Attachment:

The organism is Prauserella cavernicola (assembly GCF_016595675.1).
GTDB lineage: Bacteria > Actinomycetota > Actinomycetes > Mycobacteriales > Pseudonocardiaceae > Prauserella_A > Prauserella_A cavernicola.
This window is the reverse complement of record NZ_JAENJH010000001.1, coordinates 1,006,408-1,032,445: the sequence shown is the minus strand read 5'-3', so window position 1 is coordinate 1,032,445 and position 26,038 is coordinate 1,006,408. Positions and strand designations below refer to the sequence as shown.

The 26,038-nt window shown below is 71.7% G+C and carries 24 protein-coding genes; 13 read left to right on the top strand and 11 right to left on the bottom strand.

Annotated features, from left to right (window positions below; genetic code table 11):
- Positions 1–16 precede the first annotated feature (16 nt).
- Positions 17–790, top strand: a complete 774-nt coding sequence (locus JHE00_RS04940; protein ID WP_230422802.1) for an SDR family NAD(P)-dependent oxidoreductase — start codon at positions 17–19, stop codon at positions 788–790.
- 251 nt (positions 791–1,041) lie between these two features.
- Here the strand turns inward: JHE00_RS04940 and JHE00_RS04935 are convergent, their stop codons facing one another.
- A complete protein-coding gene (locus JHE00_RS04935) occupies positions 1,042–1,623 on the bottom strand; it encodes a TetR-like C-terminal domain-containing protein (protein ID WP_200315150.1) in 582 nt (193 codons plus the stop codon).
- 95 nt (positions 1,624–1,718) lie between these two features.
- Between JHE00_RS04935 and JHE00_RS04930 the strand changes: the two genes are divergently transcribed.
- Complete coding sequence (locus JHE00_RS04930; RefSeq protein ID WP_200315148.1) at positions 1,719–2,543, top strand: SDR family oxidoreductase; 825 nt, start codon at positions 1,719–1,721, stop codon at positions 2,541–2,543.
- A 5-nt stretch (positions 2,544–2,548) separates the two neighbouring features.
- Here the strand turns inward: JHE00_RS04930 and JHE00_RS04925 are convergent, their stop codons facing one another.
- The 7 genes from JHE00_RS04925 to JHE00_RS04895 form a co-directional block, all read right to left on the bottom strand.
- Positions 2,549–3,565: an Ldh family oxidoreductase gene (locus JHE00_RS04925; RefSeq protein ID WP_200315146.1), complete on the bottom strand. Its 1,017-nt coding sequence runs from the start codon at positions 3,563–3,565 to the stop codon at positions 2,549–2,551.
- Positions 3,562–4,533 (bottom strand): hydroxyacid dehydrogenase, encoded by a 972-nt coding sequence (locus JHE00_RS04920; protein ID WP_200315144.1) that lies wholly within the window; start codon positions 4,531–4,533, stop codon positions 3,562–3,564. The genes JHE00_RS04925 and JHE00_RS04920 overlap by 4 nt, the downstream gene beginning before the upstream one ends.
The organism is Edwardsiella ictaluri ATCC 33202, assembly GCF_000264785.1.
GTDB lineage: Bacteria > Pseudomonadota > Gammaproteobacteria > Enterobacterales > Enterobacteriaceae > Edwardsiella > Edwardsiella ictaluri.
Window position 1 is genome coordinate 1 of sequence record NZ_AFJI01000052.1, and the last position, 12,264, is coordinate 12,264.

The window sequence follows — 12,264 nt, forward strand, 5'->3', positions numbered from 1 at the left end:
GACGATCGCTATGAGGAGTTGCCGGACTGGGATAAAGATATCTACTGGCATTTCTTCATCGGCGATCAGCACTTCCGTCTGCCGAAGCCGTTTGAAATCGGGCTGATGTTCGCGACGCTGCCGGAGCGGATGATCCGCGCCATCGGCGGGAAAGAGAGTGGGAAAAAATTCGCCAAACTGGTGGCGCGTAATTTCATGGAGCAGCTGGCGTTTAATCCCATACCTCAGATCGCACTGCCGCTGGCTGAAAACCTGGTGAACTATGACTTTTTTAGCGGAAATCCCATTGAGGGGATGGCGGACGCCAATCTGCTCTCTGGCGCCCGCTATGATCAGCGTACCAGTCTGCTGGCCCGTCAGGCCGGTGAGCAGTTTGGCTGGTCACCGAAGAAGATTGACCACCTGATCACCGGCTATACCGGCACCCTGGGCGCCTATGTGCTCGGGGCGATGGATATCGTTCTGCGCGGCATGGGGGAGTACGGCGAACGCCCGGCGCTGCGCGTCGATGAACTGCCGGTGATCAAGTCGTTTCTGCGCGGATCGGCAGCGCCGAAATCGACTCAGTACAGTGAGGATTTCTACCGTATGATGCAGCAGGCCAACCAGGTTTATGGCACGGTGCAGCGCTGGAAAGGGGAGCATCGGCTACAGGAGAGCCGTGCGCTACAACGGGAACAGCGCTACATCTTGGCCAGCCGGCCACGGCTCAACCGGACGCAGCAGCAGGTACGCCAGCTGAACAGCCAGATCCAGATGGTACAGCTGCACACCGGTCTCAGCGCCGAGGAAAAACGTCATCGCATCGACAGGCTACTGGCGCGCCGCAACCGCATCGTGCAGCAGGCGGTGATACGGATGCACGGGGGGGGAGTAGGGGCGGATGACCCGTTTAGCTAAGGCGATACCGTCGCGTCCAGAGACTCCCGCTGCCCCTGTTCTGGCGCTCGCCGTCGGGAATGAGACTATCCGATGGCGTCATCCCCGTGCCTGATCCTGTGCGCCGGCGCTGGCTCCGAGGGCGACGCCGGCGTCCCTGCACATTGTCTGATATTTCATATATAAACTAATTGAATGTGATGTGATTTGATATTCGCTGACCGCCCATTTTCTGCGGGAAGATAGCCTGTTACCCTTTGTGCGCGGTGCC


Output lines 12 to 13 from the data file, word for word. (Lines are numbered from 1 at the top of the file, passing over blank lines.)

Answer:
- Between JHE00_RS04935 and JHE00_RS04930 the strand changes: the two genes are divergently transcribed.
- Complete coding sequence (locus JHE00_RS04930; RefSeq protein ID WP_200315148.1) at positions 1,719–2,543, top strand: SDR family oxidoreductase; 825 nt, start codon at positions 1,719–1,721, stop codon at positions 2,541–2,543.